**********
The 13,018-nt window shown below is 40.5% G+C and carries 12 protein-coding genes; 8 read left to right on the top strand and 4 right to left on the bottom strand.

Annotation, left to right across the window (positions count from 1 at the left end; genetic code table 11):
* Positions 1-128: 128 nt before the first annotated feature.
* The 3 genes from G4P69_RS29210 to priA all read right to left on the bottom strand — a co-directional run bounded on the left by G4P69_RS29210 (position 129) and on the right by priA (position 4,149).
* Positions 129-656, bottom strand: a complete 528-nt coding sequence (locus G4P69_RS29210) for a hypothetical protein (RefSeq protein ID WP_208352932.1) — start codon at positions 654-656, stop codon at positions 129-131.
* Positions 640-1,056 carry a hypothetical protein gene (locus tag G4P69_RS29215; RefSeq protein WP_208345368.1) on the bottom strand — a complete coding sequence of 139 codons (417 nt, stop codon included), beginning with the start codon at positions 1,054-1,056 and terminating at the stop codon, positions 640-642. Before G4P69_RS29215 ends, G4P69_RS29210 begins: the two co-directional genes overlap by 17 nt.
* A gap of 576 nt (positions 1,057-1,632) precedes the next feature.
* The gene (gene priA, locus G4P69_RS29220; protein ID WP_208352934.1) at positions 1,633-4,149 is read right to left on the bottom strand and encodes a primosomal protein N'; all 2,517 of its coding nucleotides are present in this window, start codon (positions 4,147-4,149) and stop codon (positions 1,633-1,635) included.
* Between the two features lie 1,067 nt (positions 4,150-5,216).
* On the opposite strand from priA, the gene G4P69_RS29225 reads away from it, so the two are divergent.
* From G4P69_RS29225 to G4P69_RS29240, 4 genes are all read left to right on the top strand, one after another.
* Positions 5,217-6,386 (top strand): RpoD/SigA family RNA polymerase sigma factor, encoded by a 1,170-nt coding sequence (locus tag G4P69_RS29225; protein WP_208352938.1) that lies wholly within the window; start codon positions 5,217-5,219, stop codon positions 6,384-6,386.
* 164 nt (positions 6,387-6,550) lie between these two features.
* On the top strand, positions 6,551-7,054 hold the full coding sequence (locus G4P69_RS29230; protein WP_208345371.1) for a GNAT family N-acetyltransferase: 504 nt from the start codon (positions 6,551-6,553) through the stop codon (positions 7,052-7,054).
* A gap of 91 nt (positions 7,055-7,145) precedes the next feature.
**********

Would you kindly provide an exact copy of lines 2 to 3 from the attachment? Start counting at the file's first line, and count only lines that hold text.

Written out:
Annotation, left to right across the window (positions count from 1 at the left end; genetic code table 11):
* Positions 1-128: 128 nt before the first annotated feature.